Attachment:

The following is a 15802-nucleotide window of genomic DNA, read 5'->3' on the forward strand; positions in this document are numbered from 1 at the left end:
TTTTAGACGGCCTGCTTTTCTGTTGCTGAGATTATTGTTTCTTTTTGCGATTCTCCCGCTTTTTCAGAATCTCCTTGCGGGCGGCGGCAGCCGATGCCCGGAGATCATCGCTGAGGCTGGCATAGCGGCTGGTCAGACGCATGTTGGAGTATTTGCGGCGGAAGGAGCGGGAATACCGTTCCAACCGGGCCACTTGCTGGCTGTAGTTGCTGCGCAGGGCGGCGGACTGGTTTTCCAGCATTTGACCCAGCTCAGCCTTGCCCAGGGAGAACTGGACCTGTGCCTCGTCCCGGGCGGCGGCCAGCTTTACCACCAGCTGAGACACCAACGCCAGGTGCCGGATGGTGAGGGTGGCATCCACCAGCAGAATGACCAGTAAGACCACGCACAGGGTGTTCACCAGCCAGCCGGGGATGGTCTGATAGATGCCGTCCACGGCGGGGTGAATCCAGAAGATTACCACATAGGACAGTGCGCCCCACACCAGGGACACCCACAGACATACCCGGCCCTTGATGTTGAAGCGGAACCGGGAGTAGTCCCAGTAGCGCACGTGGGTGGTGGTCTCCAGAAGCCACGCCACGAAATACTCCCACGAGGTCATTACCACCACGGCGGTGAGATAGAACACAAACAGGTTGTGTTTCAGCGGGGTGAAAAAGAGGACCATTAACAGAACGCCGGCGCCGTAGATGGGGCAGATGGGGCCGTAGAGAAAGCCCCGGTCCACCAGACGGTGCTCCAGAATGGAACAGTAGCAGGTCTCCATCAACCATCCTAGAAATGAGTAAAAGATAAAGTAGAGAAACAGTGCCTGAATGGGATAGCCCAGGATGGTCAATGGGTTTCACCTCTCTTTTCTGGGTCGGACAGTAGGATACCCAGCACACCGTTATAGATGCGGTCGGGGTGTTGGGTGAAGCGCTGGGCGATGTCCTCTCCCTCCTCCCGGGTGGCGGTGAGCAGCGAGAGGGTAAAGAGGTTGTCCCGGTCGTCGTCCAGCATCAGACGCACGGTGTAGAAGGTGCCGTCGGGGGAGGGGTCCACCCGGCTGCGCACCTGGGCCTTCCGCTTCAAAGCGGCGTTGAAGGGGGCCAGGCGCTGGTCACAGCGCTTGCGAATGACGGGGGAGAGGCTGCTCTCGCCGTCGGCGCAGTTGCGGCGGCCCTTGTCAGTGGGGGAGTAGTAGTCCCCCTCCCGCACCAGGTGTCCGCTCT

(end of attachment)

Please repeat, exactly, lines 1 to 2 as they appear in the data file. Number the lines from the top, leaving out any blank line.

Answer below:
The following is a 15802-nucleotide window of genomic DNA, read 5'->3' on the forward strand; positions in this document are numbered from 1 at the left end:
TTTTAGACGGCCTGCTTTTCTGTTGCTGAGATTATTGTTTCTTTTTGCGATTCTCCCGCTTTTTCAGAATCTCCTTGCGGGCGGCGGCAGCCGATGCCCGGAGATCATCGCTGAGGCTGGCATAGCGGCTGGTCAGACGCATGTTGGAGTATTTGCGGCGGAAGGAGCGGGAATACCGTTCCAACCGGGCCACTTGCTGGCTGTAGTTGCTGCGCAGGGCGGCGGACTGGTTTTCCAGCATTTGACCCAGCTCAGCCTTGCCCAGGGAGAACTGGACCTGTGCCTCGTCCCGGGCGGCGGCCAGCTTTACCACCAGCTGAGACACCAACGCCAGGTGCCGGATGGTGAGGGTGGCATCCACCAGCAGAATGACCAGTAAGACCACGCACAGGGTGTTCACCAGCCAGCCGGGGATGGTCTGATAGATGCCGTCCACGGCGGGGTGAATCCAGAAGATTACCACATAGGACAGTGCGCCCCACACCAGGGACACCCACAGACATACCCGGCCCTTGATGTTGAAGCGGAACCGGGAGTAGTCCCAGTAGCGCACGTGGGTGGTGGTCTCCAGAAGCCACGCCACGAAATACTCCCACGAGGTCATTACCACCACGGCGGTGAGATAGAACACAAACAGGTTGTGTTTCAGCGGGGTGAAAAAGAGGACCATTAACAGAACGCCGGCGCCGTAGATGGGGCAGATGGGGCCGTAGAGAAAGCCCCGGTCCACCAGACGGTGCTCCAGAATGGAACAGTAGCAGGTCTCCATCAACCATCCTAGAAATGAGTAAAAGATAAAGTAGAGAAACAGTGCCTGAATGGGATAGCCCAGGATGGTCAATGGGTTTCACCTCTCTTTTCTGGGTCGGACAGTAGGATACCCAGCACACCGTTATAGATGCGGTCGGGGTGTTGGGTGAAGCGCTGGGCGATGTCCTCTCCCTCCTCCCGGGTGGCGGTGAGCAGCGAGAGGGTAAAGAGGTTGTCCCGGTCGTCGTCCAGCATCAGACGCACGGTGTAGAAGGTGCCGTCGGGGGAGGGGTCCACCCGGCTGCGCACCTGGGCCTTCCGCTTCAAAGCGGCGTTGAAGGGGGCCAGGCGCTGGTCACAGCGCTTGCGAATGACGGGGGAGAGGCTGCTCTCGCCGTCGGCGCAGTTGCGGCGGCCCTTGTCAGTGGGGGAGTAGTAGTCCCCCTCCCGCACCAGGTGTCCGCTCT